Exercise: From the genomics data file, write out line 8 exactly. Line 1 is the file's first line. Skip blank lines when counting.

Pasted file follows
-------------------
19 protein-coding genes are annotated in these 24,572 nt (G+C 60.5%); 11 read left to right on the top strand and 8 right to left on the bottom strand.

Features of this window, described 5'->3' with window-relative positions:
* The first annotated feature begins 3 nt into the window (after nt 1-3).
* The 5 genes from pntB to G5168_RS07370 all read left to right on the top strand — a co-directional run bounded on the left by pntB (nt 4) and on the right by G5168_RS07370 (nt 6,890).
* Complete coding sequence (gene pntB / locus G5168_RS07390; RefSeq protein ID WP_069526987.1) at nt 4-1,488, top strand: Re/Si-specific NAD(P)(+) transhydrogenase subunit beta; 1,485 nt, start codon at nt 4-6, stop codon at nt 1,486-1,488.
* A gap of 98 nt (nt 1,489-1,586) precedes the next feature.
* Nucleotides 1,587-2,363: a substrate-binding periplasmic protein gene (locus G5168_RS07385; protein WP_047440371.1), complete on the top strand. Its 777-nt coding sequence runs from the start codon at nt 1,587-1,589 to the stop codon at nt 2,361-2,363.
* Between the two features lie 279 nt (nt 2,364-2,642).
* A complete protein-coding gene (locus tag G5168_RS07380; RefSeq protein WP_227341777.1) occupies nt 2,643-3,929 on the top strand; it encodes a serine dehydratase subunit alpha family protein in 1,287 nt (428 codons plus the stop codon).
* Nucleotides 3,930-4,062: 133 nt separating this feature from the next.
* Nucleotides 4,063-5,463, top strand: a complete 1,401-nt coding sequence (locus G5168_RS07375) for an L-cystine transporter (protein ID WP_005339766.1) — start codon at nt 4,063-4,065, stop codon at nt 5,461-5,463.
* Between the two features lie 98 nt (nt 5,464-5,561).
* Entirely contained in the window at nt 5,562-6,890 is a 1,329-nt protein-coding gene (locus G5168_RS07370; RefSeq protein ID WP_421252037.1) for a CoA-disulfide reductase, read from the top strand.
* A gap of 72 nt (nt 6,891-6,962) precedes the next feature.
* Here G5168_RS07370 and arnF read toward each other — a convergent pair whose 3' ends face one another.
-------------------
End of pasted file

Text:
* Between the two features lie 279 nt (nt 2,364-2,642).